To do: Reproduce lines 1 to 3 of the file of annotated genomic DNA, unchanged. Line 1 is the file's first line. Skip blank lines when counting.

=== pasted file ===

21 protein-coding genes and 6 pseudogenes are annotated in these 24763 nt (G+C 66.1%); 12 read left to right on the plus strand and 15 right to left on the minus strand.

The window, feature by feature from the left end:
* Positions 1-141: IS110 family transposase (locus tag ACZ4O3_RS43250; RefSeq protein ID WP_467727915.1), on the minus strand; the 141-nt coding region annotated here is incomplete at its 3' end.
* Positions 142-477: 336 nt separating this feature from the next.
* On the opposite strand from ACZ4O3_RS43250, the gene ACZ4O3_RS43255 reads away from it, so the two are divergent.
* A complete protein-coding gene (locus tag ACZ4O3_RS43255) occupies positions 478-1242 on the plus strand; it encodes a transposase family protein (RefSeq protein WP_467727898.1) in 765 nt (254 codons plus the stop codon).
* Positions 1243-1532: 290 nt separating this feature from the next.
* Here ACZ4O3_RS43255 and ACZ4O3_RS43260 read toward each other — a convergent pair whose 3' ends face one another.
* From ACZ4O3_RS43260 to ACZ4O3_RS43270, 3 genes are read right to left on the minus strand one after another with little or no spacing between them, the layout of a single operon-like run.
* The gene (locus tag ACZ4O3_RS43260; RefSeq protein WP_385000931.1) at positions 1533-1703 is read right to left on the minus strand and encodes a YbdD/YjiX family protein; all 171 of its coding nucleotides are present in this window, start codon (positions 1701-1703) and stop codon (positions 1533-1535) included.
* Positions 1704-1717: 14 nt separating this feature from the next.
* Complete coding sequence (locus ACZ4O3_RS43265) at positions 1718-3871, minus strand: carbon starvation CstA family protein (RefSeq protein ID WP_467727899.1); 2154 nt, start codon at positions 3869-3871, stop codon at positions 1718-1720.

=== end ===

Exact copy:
21 protein-coding genes and 6 pseudogenes are annotated in these 24763 nt (G+C 66.1%); 12 read left to right on the plus strand and 15 right to left on the minus strand.

The window, feature by feature from the left end:
* Positions 1-141: IS110 family transposase (locus tag ACZ4O3_RS43250; RefSeq protein ID WP_467727915.1), on the minus strand; the 141-nt coding region annotated here is incomplete at its 3' end.